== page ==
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choochoopaul posted:

I realize that the functions of control with a handheld are lost with the addition of the board into the DCS-RC, but with a longer timed reset cycle could you send a data string to a engine between resets?


Yes you could.  Obviously the factory-stock DCS-RC without the PBW (perpetual barking watchdog) board has a much longer reset cycle time of forever (it never resets unless you remove power)...and during that longer cycle is when data strings are sent to the engine under handheld control.

When you get your boards back, if you want to experiment with a longer reset cycle, probably the easiest is to put a capacitor in parallel with the existing capacitor.  That is, it's arguably easier to tack a capacitor in parallel with an existing one (to increase it's value and hence the time delay) than to add a resistor in series with an existing one.  It's the product of the R and C that sets the time delay so a 10% increase in the capacitance would increase the delay by 10%.

But, to repeat, I think you need to confirm your unmodified DCS-RC can start your PS engine silently in command mode in the first place.  Again, I realize the TIU sends its watchdog for up to 45 seconds (depending on TIU Rev) but the fact is the DCS-RC sends that single 1/10th second burst just after it receives power.  And that seems to be all that's needed to force a PS2/3 engine in silent command mode on power-up. 

Another thought.  I realize you'd need to factory-reset your engine to the default DCS address but did you confirm that your particular unmodified DCS-RC can in fact control an engine using the handheld remote?



Yes to all of the a fore mentioned questions.  This morning with first one, then two, then three MTH engines all reset to address (0) sitting the longest distance from the power source on the layout.  With the DCS-RC connected passively to the track and applying power, all three remained dark and silent.  When the startup command was sent out all three woke up, and when commanded to blow their whistles they did, when commanded to move they all moved in a very bad looking consist.  When commanded to shut down, they all did.  I would say at this point I do have a working test bed with both the DCS-RC and the full DCS-TIU systems.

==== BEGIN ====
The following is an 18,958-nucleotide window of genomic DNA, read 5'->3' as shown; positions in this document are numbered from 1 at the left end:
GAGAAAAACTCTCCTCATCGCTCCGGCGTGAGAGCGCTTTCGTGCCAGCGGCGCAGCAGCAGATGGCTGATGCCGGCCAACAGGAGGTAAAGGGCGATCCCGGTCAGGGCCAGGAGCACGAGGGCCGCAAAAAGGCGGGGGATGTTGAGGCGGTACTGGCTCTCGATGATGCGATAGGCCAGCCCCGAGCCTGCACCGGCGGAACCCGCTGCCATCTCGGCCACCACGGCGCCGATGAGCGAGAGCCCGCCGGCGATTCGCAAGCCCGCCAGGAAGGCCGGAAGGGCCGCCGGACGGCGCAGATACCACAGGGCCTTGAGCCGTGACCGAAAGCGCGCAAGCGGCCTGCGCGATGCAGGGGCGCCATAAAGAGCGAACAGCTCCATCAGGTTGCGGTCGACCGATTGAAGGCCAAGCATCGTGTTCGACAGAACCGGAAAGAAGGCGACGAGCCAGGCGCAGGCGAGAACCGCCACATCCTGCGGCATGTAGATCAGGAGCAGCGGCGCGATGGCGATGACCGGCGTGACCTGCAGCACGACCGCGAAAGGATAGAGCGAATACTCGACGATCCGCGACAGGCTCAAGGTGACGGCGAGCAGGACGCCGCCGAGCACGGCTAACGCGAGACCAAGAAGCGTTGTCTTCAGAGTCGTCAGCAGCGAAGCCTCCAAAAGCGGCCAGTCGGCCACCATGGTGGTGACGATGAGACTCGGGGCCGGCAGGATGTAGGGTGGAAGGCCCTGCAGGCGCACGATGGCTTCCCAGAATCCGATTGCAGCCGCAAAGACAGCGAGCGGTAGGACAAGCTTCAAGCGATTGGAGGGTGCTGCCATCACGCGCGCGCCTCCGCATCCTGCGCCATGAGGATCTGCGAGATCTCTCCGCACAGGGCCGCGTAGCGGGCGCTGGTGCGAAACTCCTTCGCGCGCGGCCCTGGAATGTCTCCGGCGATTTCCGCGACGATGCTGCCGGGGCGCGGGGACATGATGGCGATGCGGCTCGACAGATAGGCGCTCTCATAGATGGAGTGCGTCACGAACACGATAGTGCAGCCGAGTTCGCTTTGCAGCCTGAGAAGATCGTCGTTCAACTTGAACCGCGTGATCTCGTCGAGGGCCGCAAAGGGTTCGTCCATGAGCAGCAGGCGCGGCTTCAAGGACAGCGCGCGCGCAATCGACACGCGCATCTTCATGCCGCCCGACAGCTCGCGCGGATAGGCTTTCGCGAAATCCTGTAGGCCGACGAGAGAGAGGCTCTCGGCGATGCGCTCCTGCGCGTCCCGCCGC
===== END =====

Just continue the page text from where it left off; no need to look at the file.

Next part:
I even checked that with the very bad consist running around the loop of track, I could also fire up a Legacy TMCC engine on a siding connected to the same loop.

How much time does it take from the application of power to the DCS-RC to the start of the watchdog burst?

I am ready for the boards to return from their vacation out east.

choochoopaul posted:

How much time does it take from the application of power to the DCS-RC to the start of the watchdog burst?

I am ready for the boards to return from their vacation out east.

It would depend on the track supply voltage and if AC or DC since it is charging up some capacitors which then becomes regulated voltage to run the microprocessor.  I have not measured this but I suspect it's less than 1 sec.  Once the microprocessor starts running you would have the same 3/4 sec delay. 

But didn't you report yesterday you powered up an unmodified DCS-RC on a short test track and the engine started up in conventional?

Has anyone besides Paul tried the watchdog boards?  He had issues getting them to keep the engine silent and sent them back for me to test.  I couldn't find any issue, and they worked here, but we may have overlooked something for other environments in our little science experiment.  If you're tried them and they worked, or not worked, let's hear your story.  I'm curious why we get different results from seemingly similar test setups.